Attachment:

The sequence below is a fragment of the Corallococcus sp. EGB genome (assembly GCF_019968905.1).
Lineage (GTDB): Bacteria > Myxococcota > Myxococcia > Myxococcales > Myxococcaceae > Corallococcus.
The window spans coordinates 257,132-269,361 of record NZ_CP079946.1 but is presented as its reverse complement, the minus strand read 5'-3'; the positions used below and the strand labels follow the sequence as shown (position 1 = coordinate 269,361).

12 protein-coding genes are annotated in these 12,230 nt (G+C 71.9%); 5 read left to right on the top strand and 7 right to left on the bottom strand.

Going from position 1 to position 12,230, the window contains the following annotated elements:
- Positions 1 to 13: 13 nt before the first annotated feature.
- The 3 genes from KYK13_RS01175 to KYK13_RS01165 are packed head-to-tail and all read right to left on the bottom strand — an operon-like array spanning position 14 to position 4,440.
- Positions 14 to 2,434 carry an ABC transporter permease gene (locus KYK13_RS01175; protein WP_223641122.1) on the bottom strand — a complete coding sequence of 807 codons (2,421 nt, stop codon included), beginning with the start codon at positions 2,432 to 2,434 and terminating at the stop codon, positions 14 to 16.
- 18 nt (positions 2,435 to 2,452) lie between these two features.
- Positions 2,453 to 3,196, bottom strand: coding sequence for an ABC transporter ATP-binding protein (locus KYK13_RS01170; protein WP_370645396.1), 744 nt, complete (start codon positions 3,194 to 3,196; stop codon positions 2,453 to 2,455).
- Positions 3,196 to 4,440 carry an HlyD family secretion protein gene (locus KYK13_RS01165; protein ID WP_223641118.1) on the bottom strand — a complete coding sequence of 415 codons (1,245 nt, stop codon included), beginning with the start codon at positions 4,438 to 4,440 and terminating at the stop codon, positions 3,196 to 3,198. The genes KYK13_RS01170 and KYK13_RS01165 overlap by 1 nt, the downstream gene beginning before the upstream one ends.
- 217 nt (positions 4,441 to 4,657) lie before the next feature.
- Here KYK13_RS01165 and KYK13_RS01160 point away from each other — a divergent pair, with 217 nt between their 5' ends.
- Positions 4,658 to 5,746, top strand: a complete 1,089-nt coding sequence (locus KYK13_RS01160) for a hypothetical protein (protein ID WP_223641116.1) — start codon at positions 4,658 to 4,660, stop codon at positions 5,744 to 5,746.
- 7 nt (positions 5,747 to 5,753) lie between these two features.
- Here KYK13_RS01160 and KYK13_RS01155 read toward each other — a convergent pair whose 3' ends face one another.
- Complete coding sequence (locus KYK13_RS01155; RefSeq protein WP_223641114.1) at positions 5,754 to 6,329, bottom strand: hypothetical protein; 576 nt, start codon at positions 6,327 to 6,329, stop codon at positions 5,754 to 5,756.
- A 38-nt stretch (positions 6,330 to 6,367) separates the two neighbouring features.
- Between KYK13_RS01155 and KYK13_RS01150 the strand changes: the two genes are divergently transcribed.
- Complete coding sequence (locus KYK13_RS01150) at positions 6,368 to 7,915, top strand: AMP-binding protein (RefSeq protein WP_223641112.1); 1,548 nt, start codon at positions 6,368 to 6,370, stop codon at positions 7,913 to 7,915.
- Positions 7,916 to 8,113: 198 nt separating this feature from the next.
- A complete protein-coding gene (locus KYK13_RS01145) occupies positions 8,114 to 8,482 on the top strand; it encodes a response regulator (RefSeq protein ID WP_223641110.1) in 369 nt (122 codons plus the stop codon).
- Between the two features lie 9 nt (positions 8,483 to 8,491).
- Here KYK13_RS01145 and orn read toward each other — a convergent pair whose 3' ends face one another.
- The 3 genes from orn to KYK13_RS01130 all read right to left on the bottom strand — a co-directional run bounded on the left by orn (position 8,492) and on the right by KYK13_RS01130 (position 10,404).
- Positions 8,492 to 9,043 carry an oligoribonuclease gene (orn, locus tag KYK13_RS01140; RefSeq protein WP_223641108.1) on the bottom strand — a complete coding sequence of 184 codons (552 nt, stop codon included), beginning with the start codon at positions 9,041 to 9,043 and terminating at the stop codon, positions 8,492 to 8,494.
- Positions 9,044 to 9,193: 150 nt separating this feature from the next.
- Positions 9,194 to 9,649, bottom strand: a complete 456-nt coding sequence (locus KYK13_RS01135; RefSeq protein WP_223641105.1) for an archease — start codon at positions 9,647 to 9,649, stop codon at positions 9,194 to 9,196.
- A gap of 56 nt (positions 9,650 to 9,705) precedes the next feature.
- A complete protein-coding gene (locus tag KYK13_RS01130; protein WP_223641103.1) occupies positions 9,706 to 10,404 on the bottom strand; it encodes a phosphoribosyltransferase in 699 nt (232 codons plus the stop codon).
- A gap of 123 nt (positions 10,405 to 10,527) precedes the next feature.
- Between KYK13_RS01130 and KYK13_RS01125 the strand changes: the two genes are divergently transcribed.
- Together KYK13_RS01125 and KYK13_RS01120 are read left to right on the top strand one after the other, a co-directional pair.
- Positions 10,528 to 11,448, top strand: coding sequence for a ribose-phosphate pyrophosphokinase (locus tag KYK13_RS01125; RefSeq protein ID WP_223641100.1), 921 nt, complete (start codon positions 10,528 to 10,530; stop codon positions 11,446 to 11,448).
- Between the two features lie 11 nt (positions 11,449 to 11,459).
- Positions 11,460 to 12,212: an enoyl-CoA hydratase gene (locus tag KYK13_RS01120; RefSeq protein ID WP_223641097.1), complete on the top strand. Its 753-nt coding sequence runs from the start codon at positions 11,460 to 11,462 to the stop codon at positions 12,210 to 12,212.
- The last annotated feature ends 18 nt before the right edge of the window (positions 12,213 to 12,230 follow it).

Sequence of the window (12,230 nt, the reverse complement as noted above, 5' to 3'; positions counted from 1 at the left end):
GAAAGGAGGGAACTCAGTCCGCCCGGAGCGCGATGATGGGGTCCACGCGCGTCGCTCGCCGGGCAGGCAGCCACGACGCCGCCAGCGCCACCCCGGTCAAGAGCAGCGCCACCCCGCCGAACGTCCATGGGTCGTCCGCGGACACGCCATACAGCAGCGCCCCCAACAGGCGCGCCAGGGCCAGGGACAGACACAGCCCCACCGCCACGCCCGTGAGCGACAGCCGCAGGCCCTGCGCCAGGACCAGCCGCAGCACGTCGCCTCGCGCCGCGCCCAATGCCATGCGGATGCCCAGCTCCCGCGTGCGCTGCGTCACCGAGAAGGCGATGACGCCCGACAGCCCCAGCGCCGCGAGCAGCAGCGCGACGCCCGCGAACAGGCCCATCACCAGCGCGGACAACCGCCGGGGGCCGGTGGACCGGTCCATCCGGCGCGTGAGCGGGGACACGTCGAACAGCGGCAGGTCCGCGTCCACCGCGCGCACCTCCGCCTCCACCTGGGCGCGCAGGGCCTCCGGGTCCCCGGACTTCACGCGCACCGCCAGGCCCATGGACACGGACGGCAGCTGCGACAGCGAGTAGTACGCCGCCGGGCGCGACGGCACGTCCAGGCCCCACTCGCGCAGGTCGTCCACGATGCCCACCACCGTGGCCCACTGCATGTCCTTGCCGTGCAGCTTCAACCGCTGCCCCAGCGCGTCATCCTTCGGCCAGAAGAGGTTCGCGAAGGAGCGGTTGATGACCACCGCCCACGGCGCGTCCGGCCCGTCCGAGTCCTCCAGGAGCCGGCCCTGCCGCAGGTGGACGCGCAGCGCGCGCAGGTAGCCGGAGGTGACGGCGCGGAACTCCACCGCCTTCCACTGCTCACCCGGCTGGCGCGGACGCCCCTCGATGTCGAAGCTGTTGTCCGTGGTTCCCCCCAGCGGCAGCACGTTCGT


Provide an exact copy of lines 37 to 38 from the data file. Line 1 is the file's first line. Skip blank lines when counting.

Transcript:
- The last annotated feature ends 18 nt before the right edge of the window (positions 12,213 to 12,230 follow it).

Sequence of the window (12,230 nt, the reverse complement as noted above, 5' to 3'; positions counted from 1 at the left end):